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Australian Plants online

Net Watch...choice selections on the 'net


"Net Watch" aims to report those sites that you, as a grower, propagator or appreciator of Australian plants, might find interesting. Most of them relate to Australian issues of a horticultural, botanical or conservation nature but a few are of more general interest. A couple of other sites are "thrown in" for no other reason than that they redefine the term "bizarre". If you know of a site that fits into these general categories, please let us know.

The Living World

Bush Tucker

Vic Cherikoff started Bush Tucker Supply in 1983 following his research into the nutritional composition of Australian food plants. The company has expanded rapidly since 1989 and now supplies over 400 restaurants as well as many retail outlets.

This site is designed (understandably) to promote the company and its products but even casual browsers will find something of interest. In particular:

  • Product Glossary - details of many of the company's products with physical descriptions, typical uses and hints on use. How about some Lemon Myrtle fettuccine or Witjuties (witjuty grubs)?

  • Bushfood Recipes - around 50 recipes for complex and simple dishes (including sauces). One of the simplest is Wattleseed ice-cream (highly recommended by this reviewer) but for something more unusual try wattleseed pavlova or maybe paperbark chicken.

  • Links to other bushfood sites as well as addresses for suppliers and co-operatives.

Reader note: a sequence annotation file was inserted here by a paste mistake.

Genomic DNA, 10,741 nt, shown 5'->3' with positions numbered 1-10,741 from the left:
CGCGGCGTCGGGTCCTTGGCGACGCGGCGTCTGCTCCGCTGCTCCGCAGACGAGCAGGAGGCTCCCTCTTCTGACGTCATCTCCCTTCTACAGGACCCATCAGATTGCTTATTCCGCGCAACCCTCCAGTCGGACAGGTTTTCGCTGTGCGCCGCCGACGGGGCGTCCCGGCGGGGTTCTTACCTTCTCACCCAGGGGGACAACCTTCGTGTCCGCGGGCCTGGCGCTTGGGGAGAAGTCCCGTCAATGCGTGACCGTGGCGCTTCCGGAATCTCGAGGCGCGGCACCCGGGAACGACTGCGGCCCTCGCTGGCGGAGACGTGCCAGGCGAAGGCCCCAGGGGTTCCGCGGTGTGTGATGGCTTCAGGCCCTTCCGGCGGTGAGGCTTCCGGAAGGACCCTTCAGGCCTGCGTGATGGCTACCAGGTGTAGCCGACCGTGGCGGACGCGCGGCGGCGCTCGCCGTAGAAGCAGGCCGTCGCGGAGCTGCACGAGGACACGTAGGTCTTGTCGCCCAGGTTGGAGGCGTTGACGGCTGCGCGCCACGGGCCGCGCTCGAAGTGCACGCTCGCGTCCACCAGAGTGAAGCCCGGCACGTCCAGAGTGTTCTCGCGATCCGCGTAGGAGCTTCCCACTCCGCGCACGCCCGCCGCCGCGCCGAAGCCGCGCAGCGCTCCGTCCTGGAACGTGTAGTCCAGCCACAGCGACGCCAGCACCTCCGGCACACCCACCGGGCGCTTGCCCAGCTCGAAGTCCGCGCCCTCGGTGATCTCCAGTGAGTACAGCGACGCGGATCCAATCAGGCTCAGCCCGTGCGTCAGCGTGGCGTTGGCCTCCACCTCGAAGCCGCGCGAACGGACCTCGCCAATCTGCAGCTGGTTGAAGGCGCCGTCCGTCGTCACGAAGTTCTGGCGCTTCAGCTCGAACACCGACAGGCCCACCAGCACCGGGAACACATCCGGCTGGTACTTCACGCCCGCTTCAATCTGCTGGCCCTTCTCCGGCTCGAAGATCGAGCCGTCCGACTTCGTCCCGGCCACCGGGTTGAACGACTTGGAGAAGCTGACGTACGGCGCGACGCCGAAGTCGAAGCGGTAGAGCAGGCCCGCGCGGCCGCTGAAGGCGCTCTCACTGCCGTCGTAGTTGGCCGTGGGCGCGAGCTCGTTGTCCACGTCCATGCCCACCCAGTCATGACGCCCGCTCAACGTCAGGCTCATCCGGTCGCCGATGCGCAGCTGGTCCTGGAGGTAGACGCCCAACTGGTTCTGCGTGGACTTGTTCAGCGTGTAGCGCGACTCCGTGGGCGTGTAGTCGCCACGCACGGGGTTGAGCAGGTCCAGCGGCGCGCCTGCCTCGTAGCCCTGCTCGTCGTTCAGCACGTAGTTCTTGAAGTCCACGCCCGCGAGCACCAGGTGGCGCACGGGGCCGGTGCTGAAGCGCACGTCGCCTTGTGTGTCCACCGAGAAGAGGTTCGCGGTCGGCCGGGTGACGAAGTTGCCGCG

Quandong Fruit
Quandong fruit (Santalum acuminatum) is one of many bush foods available. Select the thumbnail image or highlighted word for a higher resolution image (28k).
Photo: H.Weber.

Botanical Bookshop

This online botanical bookshop is operated by the Australian National Botanic Gardens. Its catalogue covers:

  • Australian plants, botany, gardening and the environment
  • Floras (botanical identification manuals)
  • Australian birds
  • Australian animals
  • Government publications (environment related)

The bookshop does not offer direct online purchasing. Rather, the user selects the titles required, prints out the order form and sends it by fax or normal post together with credit card details. The catalogue covers most, if not all, titles published on the Australian environment....the first category listed above includes almost 200 titles.

If you're looking for a current publication on the Australian environment, chances are you'll find it here.

Australian Correspondence Schools (ACS)

ACS offer a range of courses in the horticulture field including several relating to Australian plants, plant propagation and landscaping. Most of the certificates, advanced certificates and advanced diplomas awarded by ACS are accredited. Specific courses on Australian plants are:

  • Australian natives; 1 and 2
  • Acacias
  • Australian native trees